Liberal Approach Cooperation takes place willingly in the international system because it is to the benefit of all. Entomological and technocratic societies will be established in the hopes of achieving objective and meaningful goals. #humanrightslaw #Int.Federalism
Liberal Functionalism Organizational tasks beyond political controversies increase international cooperation. The index of power will transfer to the index of needs. #WTO #WHO
Liberal Neo-functionalism Critique of technical cooperation and adds in political functionalism as well. There are benefits to be achieved through integration of states.
Critical Legal Theory Law moves between the poles of sovereign rights and benefits of the international community and it is important to find a compromise. Liberalism is riddled with contradictions and is self-deceptive.
Constructivist Approach Behaviors are stemming from beliefs and cultures and IOs are socially constructed. Cooperation comes from inter-subjective understandings and norm-based laws are more compelling and appealing.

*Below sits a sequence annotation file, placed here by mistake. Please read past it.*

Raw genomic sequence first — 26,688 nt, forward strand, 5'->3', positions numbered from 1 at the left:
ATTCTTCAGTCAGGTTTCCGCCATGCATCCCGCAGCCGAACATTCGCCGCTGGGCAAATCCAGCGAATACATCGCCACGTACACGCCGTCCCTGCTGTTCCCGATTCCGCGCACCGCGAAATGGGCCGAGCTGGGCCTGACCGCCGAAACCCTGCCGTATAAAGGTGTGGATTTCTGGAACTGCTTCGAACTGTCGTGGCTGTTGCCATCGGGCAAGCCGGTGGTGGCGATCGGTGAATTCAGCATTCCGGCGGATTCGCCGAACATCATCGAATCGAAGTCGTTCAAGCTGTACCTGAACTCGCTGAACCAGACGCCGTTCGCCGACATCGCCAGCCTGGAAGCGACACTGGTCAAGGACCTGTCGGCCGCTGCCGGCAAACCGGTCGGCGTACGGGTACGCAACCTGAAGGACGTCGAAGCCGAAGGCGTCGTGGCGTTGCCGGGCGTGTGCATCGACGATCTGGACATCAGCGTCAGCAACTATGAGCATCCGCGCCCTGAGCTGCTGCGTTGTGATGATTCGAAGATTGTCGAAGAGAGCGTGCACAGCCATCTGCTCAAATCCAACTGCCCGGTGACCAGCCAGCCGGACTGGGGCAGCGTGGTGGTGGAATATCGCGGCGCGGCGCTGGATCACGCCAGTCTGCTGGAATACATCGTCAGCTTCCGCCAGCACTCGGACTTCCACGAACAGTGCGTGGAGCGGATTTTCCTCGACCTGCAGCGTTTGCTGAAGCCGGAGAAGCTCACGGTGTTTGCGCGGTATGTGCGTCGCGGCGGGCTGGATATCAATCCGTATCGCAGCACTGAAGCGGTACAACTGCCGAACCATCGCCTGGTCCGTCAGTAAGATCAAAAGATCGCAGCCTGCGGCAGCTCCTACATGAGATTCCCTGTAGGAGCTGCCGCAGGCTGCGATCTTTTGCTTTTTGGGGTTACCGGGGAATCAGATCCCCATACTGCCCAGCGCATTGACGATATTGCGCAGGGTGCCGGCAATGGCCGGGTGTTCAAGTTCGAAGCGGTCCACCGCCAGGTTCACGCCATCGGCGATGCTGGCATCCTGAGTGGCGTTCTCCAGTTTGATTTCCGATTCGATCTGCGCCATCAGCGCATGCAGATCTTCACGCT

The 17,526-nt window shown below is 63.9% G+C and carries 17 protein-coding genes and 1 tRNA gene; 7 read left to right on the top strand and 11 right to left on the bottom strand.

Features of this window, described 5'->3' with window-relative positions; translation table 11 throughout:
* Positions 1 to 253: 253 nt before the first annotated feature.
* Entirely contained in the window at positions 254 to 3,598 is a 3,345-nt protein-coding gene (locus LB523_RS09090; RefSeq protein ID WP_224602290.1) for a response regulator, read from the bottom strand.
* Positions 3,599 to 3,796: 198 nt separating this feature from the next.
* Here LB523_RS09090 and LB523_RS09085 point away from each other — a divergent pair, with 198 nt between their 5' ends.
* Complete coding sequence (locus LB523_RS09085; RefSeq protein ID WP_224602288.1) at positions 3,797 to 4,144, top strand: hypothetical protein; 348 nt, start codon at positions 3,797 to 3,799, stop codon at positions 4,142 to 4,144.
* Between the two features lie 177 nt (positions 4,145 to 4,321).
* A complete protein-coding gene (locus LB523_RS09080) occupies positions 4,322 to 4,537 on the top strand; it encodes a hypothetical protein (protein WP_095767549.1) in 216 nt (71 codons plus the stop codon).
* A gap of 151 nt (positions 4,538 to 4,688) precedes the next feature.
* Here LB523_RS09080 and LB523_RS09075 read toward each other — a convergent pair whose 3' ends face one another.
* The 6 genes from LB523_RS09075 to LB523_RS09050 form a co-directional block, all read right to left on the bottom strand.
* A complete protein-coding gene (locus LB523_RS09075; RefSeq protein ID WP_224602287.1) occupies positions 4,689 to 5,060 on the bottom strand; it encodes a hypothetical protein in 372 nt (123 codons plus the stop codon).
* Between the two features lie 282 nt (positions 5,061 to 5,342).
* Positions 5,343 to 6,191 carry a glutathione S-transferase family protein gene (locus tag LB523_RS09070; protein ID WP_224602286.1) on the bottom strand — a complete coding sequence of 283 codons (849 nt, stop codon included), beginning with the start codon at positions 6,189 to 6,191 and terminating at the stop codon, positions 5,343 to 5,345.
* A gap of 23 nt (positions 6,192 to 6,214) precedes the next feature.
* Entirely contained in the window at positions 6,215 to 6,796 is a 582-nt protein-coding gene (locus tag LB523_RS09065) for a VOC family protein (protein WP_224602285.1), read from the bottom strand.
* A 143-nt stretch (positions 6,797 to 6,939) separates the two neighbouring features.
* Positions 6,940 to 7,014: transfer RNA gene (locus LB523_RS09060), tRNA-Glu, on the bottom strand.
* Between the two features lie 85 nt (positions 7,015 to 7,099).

Are IOs subjects of international law Yes - Reparations Case No - East Karlelian Case The difference in opinions is due to the fact that over time the roles of IOs has changed and there are conflicting views about the legal personality of IOs
East Karelian Case An area on the border between Finland and Russia. Territorial dispute was brought to the PCIJ by Finland but ultimately the court decided that Russia was not a member of the League so it was not subject to ruling. Shows the court cannot even give advise
Reparations Case A lawsuit brought forth to the ICJ against the UN and the court found that the UN could be responsible setting up a legal personality of IOs
Behrami and Samarati Cases A father pursued legal action against the UN as an independent body when two boys were killed by land mines that the UN had failed to clear.
Agreement between the WHO and Egypt The WHO tried to move it's regional headquarters outside of Alexandria and to Jordan. The ICJ determined that it did not have the power to pursue this action unilaterally and that it had to consult the Egyptian government before doing so.
Subjectivity Subjectivity is a sketchy status conferred by the academic community and is not that reliable and is used to determine if a body is a subject of International law and there are indicators
Personality This is a status conferred by the legal community and refers to the fact that a body has an independent existence in the international community. However the legal community is not competent to confer such a personality.